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Orthodoxy
Orthodoxy
Orthodoxy
(from Greek ὀρθοδοξία orthodoxía "right opinion")[1] is adherence to correct or accepted creeds, especially in religion.[2] In the Christian sense the term means "conforming to the Christian faith as represented in the creeds of the early Church."[3] The first seven ecumenical councils were held between the years of 325 and 787 with the aim of formalizing accepted doctrines. In some English-speaking countries, Jews who adhere to all the traditions and commandments as legislated in the
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Systematic Theology
Systematic theology is a discipline of Christian theology
Christian theology
that formulates an orderly, rational, and coherent account of the doctrines of the Christian faith. Subdisciplines are dogmatics, ethics, apologetics, and philosophy of religion.[1] Systematic theology draws on the foundational sacred texts of Christianity, while simultaneously investigating the development of Christian doctrine over the course of history, particularly through philosophy, science and ethics. Inherent to a system of theological thought is that a method is developed, one which can be applied both broadly and particularly. Using biblical texts, it attempts to compare and relate all of scripture and create a systematized statement on what the whole Bible
Bible
says about particular issues
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Christian Apologetics
Christian apologetics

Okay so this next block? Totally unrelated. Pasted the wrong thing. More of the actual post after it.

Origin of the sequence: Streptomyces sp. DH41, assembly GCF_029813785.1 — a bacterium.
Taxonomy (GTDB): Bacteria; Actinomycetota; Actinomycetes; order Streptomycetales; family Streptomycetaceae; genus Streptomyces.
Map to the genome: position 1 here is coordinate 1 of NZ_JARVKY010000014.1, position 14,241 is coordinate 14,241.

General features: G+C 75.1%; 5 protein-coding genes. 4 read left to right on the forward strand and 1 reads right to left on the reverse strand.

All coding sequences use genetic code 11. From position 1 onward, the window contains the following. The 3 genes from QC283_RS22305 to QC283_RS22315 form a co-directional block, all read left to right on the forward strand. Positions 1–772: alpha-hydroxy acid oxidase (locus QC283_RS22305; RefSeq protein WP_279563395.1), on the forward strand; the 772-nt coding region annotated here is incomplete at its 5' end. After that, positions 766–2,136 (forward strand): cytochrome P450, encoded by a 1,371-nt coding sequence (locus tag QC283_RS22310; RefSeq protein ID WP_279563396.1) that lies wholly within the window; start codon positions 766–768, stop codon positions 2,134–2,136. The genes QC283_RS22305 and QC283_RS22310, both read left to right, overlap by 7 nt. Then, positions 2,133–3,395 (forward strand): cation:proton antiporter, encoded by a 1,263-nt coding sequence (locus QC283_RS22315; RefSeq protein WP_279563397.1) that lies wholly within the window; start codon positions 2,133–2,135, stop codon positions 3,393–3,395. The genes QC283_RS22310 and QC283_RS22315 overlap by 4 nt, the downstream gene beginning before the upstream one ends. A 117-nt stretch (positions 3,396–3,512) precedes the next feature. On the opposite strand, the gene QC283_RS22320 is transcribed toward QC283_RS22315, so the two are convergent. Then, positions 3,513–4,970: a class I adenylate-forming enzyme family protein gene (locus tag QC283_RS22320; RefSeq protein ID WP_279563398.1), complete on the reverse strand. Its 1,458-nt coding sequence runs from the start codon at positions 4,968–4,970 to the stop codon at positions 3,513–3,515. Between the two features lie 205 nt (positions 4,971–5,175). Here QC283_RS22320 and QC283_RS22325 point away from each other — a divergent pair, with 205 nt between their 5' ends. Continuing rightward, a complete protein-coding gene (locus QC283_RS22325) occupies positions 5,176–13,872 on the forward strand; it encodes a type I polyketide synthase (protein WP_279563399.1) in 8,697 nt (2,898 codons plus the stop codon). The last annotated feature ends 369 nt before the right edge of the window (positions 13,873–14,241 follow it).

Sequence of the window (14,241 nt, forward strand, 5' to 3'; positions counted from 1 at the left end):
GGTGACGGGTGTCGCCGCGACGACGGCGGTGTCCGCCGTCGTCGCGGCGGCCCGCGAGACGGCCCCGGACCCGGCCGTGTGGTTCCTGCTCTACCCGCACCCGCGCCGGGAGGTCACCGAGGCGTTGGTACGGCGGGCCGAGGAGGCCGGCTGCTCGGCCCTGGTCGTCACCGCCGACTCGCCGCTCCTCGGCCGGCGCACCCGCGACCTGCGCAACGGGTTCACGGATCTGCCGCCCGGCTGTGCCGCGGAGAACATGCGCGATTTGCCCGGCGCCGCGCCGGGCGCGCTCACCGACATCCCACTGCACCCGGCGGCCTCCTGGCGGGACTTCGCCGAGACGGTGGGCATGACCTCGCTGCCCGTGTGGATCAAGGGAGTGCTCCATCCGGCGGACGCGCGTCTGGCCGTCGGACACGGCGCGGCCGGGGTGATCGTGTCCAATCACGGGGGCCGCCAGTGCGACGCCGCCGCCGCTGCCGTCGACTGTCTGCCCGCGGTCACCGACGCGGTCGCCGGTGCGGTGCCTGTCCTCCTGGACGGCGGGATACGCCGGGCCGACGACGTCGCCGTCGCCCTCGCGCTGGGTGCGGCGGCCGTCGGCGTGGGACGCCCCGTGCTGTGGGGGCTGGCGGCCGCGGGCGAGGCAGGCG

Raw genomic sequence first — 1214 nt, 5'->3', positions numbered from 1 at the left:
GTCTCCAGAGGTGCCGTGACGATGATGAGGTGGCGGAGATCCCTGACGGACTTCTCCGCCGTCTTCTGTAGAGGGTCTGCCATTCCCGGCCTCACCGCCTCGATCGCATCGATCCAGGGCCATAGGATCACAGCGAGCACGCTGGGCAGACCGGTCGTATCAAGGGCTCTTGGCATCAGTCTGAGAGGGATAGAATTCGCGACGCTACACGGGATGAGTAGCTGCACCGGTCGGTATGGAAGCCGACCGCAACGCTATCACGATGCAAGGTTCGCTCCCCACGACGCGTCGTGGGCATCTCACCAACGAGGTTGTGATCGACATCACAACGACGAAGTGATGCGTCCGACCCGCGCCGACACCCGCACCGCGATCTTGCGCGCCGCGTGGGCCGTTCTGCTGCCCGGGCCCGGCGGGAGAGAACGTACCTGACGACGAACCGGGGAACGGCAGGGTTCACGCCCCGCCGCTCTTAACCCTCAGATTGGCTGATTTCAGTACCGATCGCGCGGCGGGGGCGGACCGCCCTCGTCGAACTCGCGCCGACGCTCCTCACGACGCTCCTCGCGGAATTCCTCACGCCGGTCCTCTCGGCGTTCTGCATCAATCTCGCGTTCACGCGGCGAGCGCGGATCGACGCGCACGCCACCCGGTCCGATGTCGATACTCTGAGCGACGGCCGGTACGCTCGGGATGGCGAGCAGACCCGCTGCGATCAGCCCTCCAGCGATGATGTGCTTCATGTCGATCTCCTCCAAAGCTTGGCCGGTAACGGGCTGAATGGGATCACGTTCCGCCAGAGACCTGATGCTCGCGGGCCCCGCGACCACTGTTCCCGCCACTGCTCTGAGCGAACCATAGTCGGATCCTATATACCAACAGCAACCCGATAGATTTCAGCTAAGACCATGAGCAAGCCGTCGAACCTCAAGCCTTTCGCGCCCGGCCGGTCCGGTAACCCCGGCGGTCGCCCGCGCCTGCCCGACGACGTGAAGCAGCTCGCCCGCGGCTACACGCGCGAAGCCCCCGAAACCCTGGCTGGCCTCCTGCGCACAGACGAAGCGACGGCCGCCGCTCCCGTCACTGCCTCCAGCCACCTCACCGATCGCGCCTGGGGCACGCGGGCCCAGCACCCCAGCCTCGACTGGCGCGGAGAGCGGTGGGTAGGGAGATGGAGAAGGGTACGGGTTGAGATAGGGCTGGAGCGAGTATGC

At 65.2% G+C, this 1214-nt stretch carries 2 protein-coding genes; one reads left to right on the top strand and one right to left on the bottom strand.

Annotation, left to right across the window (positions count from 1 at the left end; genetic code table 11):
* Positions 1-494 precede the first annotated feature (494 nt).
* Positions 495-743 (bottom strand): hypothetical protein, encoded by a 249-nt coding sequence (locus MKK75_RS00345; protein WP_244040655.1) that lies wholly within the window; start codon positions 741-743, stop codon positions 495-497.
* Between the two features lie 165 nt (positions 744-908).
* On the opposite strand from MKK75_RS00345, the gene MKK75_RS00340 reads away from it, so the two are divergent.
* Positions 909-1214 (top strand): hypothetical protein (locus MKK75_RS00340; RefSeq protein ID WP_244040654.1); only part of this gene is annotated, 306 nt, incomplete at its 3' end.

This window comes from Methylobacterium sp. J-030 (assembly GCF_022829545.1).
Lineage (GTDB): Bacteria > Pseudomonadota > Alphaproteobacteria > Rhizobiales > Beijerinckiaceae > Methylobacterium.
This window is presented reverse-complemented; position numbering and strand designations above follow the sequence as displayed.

Christian apologetics
(Greek: ἀπολογία, "verbal defence, speech in defence")[1] is a branch of Christian theology
Christian theology
that aims to present historical, reasoned, and evidential bases for Christianity, defending it against objections.[2] Christian apologetics
Christian apologetics
have taken many forms over the centuries, starting with Paul the Apostle
Paul the Apostle
in the early church and Patristic writers such as Origen, Augustine of Hippo, Justin Martyr
Justin Martyr
and Tertullian, then continuing with writers such as Thomas Aquinas
Thomas Aquinas
and Anselm of Canterbury
Anselm of Canterbury
during Scholasticism
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Bible
Outline of Bible-related topics   Bible
Bible
book    Bible
Bible
portalv t eThe Bible
Bible
(from Koine Greek
Koine Greek
τὰ βιβλία, tà biblía, "the books")[1] is a collection of sacred texts or scriptures that Jews
Jews
and Christians consider to be a product of divine inspiration and a record of the relationship between God and humans. Many different authors contributed to the Bible
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Second Coming Of Jesus Christ
Portals: Christianity
Christianity
Bible  Book:Life of Jesusv t eThe Second Coming
Second Coming
(sometimes called the Second Advent or the Parousia) is a Christian
Christian
and Islamic belief regarding the future return of Jesus Christ after his incarnation and ascension to heaven about two thousand years ago. The idea is based on messianic prophecies found in the canonical gospels and is part of most Christian
Christian
eschatologies. Views about the nature of Jesus' Second Coming
Second Coming
vary among Christian denominations and among individual Christians. Most English versions of the Nicene Creed include the following statements: "...he ascended into heaven and is seated at the right hand of the Father. He will come again in his glory to judge the living and the dead, and his kingdom will have no end. ..